Entrance fee :          R80 per BirdLife member;  R100 per non-member.

Materials :               Writing pad and pen or pencil, binoculars for afterwards. Brief notes will be provided but it is recommended that you use a guide book as well.

Tea, coffee and refreshments will be available on arrival and mid-morning.  If you would like to stay for lunch afterwards, do please bring your own picnic baskets.

Saturday 11 October

Bookings :  Lesley Frescura or 083 231 3408

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Great SOS Evening Talk in October

Save Our Seabirds will be celebrated this year on Tuesday, 7th October at uShaka Marine SeaWorld, 17h30 for 18h00. Snacks will be provided and a walk around the aquarium will follow the talk.  There is no charge other than the parking.


Judy and Bruce Mann

Join marine biologists Judy and Bruce Mann on the experience of a life time – to Ushuaia, South Georgia and the Antarctic Peninsula. From majestic albatrosses to wallowing whales, this presentation will take you to this almost untouched wilderness. While the stunning scenery, fearless wildlife and dramatic geology are breath-taking, the sensitivity of this remote region to human activities in our own back yard becomes clear. It is here that Climate Change is real and the true Web of Life which connects everything on our amazing planet is revealed.

PLEASE NOTE that this takes the place of the Wednesday evening talk at Westville Methodist Church – there will be no talk there in October.  The evening is now Tuesday 7 October at uShaka and a wonderful opportunity to hear Judy and Bruce and see something of the aquarium.

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Vultures in Africa and Europe could face extinction within our lifetime warn conservationists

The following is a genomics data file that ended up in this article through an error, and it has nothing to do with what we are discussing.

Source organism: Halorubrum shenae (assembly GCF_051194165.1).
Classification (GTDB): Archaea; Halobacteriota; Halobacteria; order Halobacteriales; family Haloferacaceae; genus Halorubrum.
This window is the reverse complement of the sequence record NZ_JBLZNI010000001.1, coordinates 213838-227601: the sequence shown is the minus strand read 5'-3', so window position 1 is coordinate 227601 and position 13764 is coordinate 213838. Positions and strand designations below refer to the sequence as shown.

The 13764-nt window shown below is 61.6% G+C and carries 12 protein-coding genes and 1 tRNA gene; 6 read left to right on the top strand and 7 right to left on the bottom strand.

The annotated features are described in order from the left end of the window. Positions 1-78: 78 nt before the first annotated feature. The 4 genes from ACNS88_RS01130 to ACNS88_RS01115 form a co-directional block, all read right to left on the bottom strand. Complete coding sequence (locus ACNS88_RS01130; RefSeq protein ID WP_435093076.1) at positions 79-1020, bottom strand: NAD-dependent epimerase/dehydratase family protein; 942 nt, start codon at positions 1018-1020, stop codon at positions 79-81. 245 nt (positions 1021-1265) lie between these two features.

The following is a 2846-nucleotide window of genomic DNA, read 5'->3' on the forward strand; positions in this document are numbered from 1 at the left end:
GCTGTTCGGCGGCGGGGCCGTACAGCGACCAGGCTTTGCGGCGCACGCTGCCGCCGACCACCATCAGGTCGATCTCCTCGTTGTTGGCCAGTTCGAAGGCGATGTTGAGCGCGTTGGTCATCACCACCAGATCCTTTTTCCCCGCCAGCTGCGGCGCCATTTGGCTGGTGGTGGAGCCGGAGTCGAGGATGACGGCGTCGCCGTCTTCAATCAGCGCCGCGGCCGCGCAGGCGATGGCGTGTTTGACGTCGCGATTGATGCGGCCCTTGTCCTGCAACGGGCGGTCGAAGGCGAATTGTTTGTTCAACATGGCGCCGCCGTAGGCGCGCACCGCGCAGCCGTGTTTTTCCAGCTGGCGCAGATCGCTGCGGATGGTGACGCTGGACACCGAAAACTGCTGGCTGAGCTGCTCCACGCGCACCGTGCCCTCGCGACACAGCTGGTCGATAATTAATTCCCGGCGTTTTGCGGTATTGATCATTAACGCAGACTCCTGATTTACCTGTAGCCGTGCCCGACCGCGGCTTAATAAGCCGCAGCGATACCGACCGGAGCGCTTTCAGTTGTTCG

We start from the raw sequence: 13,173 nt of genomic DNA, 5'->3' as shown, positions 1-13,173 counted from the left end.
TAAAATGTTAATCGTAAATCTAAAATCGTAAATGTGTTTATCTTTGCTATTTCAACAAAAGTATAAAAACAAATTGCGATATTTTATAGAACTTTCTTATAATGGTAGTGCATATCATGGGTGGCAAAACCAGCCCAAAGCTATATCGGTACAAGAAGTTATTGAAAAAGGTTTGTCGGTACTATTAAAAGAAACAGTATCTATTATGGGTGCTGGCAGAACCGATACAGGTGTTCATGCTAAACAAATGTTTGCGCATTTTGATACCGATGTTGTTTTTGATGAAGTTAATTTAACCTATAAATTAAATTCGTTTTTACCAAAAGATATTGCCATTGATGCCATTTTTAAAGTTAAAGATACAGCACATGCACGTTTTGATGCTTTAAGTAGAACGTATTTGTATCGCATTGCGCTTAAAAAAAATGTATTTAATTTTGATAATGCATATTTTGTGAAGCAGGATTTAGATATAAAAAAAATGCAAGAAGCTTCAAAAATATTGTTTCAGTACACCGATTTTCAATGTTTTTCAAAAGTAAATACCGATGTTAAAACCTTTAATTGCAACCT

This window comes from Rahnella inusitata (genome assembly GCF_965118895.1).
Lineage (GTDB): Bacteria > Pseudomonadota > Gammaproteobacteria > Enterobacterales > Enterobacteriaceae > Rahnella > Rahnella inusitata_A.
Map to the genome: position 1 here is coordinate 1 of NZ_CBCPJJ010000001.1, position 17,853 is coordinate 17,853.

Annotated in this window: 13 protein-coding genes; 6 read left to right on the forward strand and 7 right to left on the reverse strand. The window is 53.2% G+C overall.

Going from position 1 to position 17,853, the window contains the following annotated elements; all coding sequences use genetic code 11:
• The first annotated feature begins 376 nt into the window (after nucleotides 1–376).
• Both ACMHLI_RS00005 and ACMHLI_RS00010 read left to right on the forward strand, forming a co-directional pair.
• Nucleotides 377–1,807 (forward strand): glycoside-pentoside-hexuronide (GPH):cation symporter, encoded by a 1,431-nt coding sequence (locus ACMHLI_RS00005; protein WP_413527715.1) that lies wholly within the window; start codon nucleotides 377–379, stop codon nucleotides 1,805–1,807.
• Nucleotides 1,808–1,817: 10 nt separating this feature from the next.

Vultures are facing new and massive threats across Europe and Africa (Joachim S. Müller).
By Nick Askew, Sat, 06/09/2014 – 03:44

BirdLife International – the world’s largest conservation partnership – has announced that vultures have rapidly become one of the most threatened families of birds on the planet. In a bid to stop this important family of birds slipping towards extinction in Europe and Africa, today we have launched a global campaign asking for public support to Stop Vulture Poisoning Now.

Following recent catastrophic declines of vultures in Asia that left landscapes littered with carcasses, vultures in Europe and Africa may be set to follow unless we act now – warn conservationists from BirdLife International.

Vultures are important and essential for our health: “Vultures play a fundamental role that no other birds do: they clean our landscapes”, said Iván Ramírez, Head of Conservation for BirdLife International in Europe and Central Asia.

Yet they are facing new and massive threats across Europe and Africa.

A veterinary drug that is lethally toxic to vultures has been discovered to be commercially available in at least two European countries. Used to treat inflammation in livestock, this is the same drug (diclofenac) that has wiped out 99% of vultures in India, Pakistan and Nepal.

At the same time, vultures in Africa are facing increasing threats from poisoning (deliberate and accidental), persecution for body parts to be used in traditional medicine, habitat loss, collision with power-lines, and more.

“Three of every four old-world vulture species are already globally threatened with extinction or Near Threatened according the IUCN Red List of Threatened Species”, said Kariuki Ndanganga, BirdLife Africa’s Species Programme Manager. “Unless threats are identified and tackled quickly and effectively, vultures in Africa and Europe could face extinction within our lifetime.”

The decline of vultures in Asia was shockingly fast – quicker than any other wild bird, including the Dodo.  Within a decade – almost overnight in ecological timescales – species such as White-rumped Vulture fell by 99.9% as a result of diclofenac in India alone. “Where a thousand birds once flew, on average only a single bird survived the carnage,” added Ramírez.